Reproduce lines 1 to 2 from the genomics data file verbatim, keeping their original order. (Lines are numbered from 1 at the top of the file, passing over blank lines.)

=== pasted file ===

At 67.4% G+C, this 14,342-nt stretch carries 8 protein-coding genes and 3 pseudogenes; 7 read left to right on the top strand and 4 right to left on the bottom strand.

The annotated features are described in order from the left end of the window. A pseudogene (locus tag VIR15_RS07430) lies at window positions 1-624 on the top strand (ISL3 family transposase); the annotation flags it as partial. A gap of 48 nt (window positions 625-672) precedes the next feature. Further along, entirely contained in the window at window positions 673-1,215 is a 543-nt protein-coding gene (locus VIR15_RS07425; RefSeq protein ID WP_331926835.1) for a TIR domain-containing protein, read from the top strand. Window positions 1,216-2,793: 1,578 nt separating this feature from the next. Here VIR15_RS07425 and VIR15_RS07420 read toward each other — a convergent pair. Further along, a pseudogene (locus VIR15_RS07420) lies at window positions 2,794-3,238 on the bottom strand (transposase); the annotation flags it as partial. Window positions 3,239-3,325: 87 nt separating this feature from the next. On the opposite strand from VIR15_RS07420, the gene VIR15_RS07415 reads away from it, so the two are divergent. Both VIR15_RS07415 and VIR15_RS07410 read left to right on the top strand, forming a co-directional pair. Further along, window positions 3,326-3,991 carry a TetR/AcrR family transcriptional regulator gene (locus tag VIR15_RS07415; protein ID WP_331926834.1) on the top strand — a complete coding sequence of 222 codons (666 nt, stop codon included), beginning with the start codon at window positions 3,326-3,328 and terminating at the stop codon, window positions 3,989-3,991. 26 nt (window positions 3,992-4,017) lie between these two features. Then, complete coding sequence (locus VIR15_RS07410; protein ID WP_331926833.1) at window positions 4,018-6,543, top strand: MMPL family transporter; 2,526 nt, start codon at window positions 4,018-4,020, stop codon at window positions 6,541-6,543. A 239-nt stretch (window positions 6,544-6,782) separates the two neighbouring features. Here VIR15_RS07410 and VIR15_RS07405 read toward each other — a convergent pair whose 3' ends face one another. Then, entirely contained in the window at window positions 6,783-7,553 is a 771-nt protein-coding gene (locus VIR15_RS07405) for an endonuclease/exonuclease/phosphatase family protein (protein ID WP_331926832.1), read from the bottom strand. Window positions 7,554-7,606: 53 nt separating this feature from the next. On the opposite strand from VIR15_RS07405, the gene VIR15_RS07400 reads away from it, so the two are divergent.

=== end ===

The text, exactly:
At 67.4% G+C, this 14,342-nt stretch carries 8 protein-coding genes and 3 pseudogenes; 7 read left to right on the top strand and 4 right to left on the bottom strand.

The annotated features are described in order from the left end of the window. A pseudogene (locus tag VIR15_RS07430) lies at window positions 1-624 on the top strand (ISL3 family transposase); the annotation flags it as partial. A gap of 48 nt (window positions 625-672) precedes the next feature. Further along, entirely contained in the window at window positions 673-1,215 is a 543-nt protein-coding gene (locus VIR15_RS07425; RefSeq protein ID WP_331926835.1) for a TIR domain-containing protein, read from the top strand. Window positions 1,216-2,793: 1,578 nt separating this feature from the next. Here VIR15_RS07425 and VIR15_RS07420 read toward each other — a convergent pair. Further along, a pseudogene (locus VIR15_RS07420) lies at window positions 2,794-3,238 on the bottom strand (transposase); the annotation flags it as partial. Window positions 3,239-3,325: 87 nt separating this feature from the next. On the opposite strand from VIR15_RS07420, the gene VIR15_RS07415 reads away from it, so the two are divergent. Both VIR15_RS07415 and VIR15_RS07410 read left to right on the top strand, forming a co-directional pair. Further along, window positions 3,326-3,991 carry a TetR/AcrR family transcriptional regulator gene (locus tag VIR15_RS07415; protein ID WP_331926834.1) on the top strand — a complete coding sequence of 222 codons (666 nt, stop codon included), beginning with the start codon at window positions 3,326-3,328 and terminating at the stop codon, window positions 3,989-3,991. 26 nt (window positions 3,992-4,017) lie between these two features. Then, complete coding sequence (locus VIR15_RS07410; protein ID WP_331926833.1) at window positions 4,018-6,543, top strand: MMPL family transporter; 2,526 nt, start codon at window positions 4,018-4,020, stop codon at window positions 6,541-6,543. A 239-nt stretch (window positions 6,544-6,782) separates the two neighbouring features. Here VIR15_RS07410 and VIR15_RS07405 read toward each other — a convergent pair whose 3' ends face one another. Then, entirely contained in the window at window positions 6,783-7,553 is a 771-nt protein-coding gene (locus VIR15_RS07405) for an endonuclease/exonuclease/phosphatase family protein (protein ID WP_331926832.1), read from the bottom strand. Window positions 7,554-7,606: 53 nt separating this feature from the next. On the opposite strand from VIR15_RS07405, the gene VIR15_RS07400 reads away from it, so the two are divergent.